Herbs, perennial, cespitose, rhizomatous. Culms trigonous, (20-)30-120 cm × 1.4-3.5 mm, glabrous or occasionally with scattered prickles on distal angles. Leaves 2-4(-6), inversely W-shaped, 10-60(-70) cm × (2-)4-13 mm, margins and midribs scabridulous or glabrous. Inflorescences: spikes (1-)3-6, narrowly cylindric, 1-4(-6) cm × 5-11 mm; rays 0 or 3-6, 2-23 cm; bracts 5-8, ascending at ± 45°, inversely W-shaped, (4-) 14-40(-46) cm × 1-12 mm; rachilla deciduous, wings persistent, 0.3-0.5 mm wide. Spikelets 35-100, oblong-ellipsoid, ± terete, elliptic in cross section, 3-7 × (0.9-) 1.3-2 mm; distal spikelets spreading or ascending; floral scales persistent, 1-2(-5), appressed, becoming clear at maturity, laterally brownish to reddish brown, medially greenish, laterally 3-5-ribbed, medially 3-ribbed, often erose at maturity, ovate to elliptic, 2.2-3.2 × 1.5-2.1 mm, apex obtuse. Flowers: anthers 0.6-0.8 mm; styles 0.4-0.8 mm; stigmas 1.2-2.2 mm. Achenes brown to reddish brown, sessile, broadly ellipsoid, slightly dorsiventrally flattened, 1.5-1.8 × 0.7-0.9(-1) mm, apex obtuse, apiculate, surfaces papillose to puncticulate.
Fruiting summer-fall (Jun-Nov). Clearings in montane forests, canyons; 500-1500 m; Ariz.; Mexico; Central America; South America.
Cyperus mutisii is recognized by its cylindric spikes borne digitately at the ends of the rays and its short, plump spikelets. As spikelets mature, the floral scales, having erose margins contrasting with the brownish sides, beome useful distinguishing features.
Tucker 1994, FNA 2002, Kearney and Peebles 1969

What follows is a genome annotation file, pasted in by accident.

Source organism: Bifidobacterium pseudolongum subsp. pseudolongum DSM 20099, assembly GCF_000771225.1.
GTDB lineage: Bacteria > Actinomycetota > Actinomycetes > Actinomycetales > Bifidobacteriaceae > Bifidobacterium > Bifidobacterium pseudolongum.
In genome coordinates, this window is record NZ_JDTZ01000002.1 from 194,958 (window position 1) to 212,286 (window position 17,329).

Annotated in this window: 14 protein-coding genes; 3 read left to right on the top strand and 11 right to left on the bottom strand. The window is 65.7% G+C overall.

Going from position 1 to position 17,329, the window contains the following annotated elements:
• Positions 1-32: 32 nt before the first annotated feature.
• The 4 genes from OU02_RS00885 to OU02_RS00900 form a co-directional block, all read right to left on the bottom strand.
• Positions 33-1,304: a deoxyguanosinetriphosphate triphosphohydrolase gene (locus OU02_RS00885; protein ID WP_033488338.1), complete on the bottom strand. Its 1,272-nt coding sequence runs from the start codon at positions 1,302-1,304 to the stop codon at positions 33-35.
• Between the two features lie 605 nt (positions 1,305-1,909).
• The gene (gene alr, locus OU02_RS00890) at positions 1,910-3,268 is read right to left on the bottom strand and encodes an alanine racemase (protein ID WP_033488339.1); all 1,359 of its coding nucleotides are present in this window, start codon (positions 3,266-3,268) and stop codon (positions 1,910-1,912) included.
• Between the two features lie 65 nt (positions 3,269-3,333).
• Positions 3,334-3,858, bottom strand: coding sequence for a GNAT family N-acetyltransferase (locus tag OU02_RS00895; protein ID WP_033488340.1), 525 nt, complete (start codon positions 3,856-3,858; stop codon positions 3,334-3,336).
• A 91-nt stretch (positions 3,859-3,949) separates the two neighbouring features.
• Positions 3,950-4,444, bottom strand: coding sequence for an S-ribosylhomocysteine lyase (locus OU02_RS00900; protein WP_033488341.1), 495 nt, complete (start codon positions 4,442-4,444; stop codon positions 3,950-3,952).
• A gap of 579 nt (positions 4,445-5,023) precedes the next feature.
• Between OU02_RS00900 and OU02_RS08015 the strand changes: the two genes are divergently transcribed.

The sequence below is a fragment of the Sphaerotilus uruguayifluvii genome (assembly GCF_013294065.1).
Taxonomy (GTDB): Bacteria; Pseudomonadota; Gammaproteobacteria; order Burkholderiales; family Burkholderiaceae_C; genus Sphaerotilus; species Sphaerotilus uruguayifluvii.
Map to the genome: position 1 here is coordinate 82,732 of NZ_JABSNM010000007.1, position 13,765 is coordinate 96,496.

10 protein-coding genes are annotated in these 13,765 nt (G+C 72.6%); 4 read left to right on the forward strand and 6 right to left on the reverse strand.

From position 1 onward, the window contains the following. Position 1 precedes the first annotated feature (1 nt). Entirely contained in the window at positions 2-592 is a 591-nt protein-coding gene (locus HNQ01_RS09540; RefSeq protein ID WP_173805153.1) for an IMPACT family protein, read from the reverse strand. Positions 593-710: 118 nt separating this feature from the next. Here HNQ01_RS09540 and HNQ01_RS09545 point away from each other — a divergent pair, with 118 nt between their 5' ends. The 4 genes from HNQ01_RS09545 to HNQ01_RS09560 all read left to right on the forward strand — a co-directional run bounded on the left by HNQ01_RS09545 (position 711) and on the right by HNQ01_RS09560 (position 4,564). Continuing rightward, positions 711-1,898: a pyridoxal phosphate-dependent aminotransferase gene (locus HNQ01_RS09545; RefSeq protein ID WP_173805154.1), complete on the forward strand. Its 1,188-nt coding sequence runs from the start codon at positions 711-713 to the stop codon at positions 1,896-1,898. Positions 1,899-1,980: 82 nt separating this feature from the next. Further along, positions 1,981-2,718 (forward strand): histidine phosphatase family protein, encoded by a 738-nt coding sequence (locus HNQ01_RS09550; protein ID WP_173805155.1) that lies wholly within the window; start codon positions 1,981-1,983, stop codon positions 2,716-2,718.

Common Name: Mutis' flatsedge Duration: Perennial Nativity: Native Lifeform: Graminoid General: Rhizomatous tufted perennial with rhizomes 1-3 cm long, about 1 cm in diameter, with fibrous brownish scales, stems 30-120 cm tall, 1.5-3.5 mm in diameter, three sided, smooth or occasionally with scattered prickles on angles near tips. Vegetative: Leaves 2-4, 10-60 cm long, 4-13 mm wide, inversely w-shaped, margins, keel, and margins scabrous. Inflorescence: Subtending bracts 5-8, 14-40 cm long, 1-12 mm wide, inversely w-shaped, margins and nerves rough to the touch, rays 3-6, 2-23 cm, spikes 3-6, borne digitately at ends of rays, 1-4 cm long, terminal spike longer than others, 5-11 mm wide, narrowly cylindric, 2-10 times longer than wide, rachis 8-40 mm long; spikelets 35-100, 3-7 mm long, 1.3-2 mm wide, oblong-ellipsoid, subterete, 1-2 persistent scales, 2-3 mm long, 1.5-2 mm wide, ovate to elliptic, brownish to reddish brown; achenes 1.5-2 mm long, about 1 mm wide, three sided, broadly ellipsoid, obtuse to apiculate apex, base sessile, faces flat to concave, the surface papillose, brown to reddish brown. Ecology: Found in sandy to rocky soils, often in moist sites along creek bottoms, along cliff ledges, in and around seeps and springs from 4,000-7,000 ft (1219-2134 m); flowers June-November. Notes: Recognizable by its long, cylindric spikes that are borne digitately at the ends of the rays and the short plump spikelets. Ethnobotany: Unknown Etymology: Cyperus is from the Greek word meaning sedge, while mutisii is named for Jose Celestino Bruno Mutis (1732-1808) a Spanish physician and botanist and early disciple of Linnaeus. Synonyms: Cyperus asper, Cyperus mutisii var. asper, Cyperus pringlei, Mariscus mutisii Editor: SBuckley, 2010